Published: 8 March 2013

The NLA’s extended charity discount is not enough

The Newspaper Licensing Agency has announced an extension of the discounts it offers charities on their media licensing fees.

The NLA said on 5 March that it's extending its discount scheme to cover content from newspaper websites and the republishing of newspaper content for publicity purposes on charity websites. This means that the maximum discount for charities will rise from £150 to a maximum £390.

Our campaign

CharityComms has been campaigning for the burden of newspaper licensing fees to be lifted from charities altogether. We’re delighted our campaign has persuaded the NLA to review its fees, but we’d like them to go further. While we recognise that the NLA’s extension of the discount to online content will lift a small number charities out of paying the licence fee, the fee remains a burden on many other UK charities.

While 60% of charities pay under £500, the highest charity fee is more than £25,000. Our research shows that it typically costs £1 for every article copied, and the largest charities are paying over £10,000 for media licensing. An extension of the discount from £150 to £390 will have no impact on these larger charities. We have yet to hear from the NLA how many smaller charities have had their fees reduced to zero as a result of the extended discounts.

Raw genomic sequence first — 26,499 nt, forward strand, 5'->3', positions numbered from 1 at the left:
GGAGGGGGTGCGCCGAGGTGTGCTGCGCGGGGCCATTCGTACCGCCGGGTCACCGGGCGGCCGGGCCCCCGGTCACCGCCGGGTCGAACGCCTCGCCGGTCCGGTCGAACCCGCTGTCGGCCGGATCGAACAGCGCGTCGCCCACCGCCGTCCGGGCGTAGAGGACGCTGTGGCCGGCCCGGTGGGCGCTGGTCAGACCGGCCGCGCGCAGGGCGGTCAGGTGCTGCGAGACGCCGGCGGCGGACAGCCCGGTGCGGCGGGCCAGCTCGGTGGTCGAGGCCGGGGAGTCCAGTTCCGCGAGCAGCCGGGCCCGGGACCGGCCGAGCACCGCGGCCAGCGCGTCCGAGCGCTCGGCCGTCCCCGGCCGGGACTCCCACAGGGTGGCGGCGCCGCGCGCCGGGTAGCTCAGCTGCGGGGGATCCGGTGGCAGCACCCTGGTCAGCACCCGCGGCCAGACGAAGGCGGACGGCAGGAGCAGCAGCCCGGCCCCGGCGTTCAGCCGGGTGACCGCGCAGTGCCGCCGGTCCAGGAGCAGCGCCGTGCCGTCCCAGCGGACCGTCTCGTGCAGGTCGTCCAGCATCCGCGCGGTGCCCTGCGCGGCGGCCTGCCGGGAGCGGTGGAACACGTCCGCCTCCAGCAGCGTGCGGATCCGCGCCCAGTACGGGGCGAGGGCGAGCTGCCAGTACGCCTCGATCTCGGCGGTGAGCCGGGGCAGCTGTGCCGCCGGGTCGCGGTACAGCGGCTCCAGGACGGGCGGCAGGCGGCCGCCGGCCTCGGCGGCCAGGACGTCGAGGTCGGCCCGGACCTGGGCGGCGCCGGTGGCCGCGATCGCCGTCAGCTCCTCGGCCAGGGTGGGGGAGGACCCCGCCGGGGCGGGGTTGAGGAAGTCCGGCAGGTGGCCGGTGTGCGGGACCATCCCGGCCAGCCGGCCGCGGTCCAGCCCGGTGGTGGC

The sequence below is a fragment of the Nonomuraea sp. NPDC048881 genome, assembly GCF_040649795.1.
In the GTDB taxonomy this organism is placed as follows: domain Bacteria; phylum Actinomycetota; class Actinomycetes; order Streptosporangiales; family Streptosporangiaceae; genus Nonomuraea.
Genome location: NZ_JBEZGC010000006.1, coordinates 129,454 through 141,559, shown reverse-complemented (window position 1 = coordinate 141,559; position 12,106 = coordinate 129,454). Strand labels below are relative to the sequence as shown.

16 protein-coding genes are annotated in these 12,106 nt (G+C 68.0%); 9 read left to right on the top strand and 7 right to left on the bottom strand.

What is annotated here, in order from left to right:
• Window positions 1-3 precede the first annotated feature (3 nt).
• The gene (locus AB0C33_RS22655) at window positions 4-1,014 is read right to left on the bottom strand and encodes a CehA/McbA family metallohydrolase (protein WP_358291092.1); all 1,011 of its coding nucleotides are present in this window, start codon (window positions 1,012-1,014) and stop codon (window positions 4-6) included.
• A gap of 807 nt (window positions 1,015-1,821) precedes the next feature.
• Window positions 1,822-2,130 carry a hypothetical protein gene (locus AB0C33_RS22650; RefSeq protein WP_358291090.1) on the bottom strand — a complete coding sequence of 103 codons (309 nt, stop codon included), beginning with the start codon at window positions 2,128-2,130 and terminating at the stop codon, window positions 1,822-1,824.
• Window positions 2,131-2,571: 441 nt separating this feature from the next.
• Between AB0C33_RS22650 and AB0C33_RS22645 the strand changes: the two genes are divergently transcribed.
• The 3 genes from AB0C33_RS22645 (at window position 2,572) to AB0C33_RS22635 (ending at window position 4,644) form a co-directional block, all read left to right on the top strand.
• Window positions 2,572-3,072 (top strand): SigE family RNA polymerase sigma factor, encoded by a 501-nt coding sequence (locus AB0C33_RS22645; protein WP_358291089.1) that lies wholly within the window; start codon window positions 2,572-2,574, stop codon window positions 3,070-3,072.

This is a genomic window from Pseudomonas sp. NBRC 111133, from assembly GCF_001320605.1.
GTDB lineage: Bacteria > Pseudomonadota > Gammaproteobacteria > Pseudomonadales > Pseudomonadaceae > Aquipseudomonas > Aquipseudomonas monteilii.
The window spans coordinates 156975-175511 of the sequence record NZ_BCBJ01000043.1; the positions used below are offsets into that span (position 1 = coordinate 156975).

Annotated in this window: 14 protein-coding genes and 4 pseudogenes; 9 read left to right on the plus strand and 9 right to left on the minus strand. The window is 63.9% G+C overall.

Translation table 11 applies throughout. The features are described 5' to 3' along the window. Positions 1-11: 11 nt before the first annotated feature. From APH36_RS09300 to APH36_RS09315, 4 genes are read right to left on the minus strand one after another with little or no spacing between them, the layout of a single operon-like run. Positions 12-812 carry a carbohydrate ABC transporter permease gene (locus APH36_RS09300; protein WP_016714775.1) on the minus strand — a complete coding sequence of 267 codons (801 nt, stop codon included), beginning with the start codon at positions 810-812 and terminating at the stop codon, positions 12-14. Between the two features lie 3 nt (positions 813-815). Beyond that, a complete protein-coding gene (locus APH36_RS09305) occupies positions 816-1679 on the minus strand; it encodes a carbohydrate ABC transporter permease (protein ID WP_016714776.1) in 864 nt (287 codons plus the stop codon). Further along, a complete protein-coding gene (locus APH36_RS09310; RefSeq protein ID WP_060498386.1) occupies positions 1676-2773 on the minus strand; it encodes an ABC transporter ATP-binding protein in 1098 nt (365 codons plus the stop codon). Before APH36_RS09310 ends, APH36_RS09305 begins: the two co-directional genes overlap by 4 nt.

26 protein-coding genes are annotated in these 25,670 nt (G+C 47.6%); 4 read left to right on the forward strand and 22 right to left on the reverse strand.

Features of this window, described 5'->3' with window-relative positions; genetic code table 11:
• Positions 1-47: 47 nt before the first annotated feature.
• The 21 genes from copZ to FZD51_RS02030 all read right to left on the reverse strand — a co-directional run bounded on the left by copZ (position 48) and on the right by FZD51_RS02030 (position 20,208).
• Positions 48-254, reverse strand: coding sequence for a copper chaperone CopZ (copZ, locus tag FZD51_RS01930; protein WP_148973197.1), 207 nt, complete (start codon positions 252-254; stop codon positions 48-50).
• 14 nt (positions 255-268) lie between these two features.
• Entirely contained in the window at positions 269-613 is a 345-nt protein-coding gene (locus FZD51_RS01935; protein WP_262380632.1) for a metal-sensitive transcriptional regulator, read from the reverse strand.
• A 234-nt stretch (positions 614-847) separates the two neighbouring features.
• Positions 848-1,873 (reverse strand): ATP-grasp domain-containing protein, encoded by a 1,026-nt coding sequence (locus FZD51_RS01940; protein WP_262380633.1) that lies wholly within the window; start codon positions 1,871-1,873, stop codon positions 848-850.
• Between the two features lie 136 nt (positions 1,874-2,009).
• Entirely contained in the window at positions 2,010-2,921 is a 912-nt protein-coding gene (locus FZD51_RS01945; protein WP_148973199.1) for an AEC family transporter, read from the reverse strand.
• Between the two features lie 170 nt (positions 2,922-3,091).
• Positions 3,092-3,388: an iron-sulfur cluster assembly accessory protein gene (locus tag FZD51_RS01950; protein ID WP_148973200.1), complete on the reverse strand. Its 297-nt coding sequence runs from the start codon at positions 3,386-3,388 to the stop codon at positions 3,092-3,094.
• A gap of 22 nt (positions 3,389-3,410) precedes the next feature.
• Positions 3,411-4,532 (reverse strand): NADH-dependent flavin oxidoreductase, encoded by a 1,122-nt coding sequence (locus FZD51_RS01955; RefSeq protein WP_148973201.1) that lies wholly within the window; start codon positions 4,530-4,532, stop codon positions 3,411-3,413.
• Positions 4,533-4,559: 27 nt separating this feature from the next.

Our gripes about the NLA’s system

Crucially, this extension doesn’t address some of the charity sector’s key frustrations with the NLA’s licensing system:

  • Charities’ coverage is mainly local (with the average charity getting 80% of newspaper coverage from local newspapers), but the NLA forces them to pay for national licences
  • The calculation of fees lacks transparency and is uneven. Some charities are able to negotiate lower fees or reduced indemnities, while others are not
  • Charities are often paying to get back copy they produced themselves (as press releases). The vast majority of media articles the licence fee covers are direct coverage of the charity in question (82% on average).
  • The resources (time and money) spent on media licences divert resources from vital charitable work.

CharityComms has argued with the NLA that charities are a special case. They are not private, profit-making businesses: they do not use press monitoring for any profit-making activities. As such, we believe charities should be exempted from media licensing fees.

The NLA’s justification

The NLA says its licence fees are “a small fraction of the value charities get from their coverage” and that, distributed in the form of royalties to publishers, their fees contribute the equivalent of 800 jobs in the newspaper industry, some in hard pressed regional and local titles. “These journalists create the content which provides the publicity the sector thrives on,” it says.

However, we believe the £1.3million spent on NLA fees would be better spent on charitable work. We will continue to lobby the NLA to address these issues. In the meantime, if you are paying NLA licence fees, we understand that the new discount will apply on renewal of your licence.


Vicky Browning, CEO, ACEVO

Vicky became CEO of ACEVO, the charity and social leaders’ network, in January 2017, helping to empower our inspiring sector leaders to make the biggest difference they can to their beneficiaries, their organisation and to society. Vicky was previously CharityComms’ director for nearly seven years.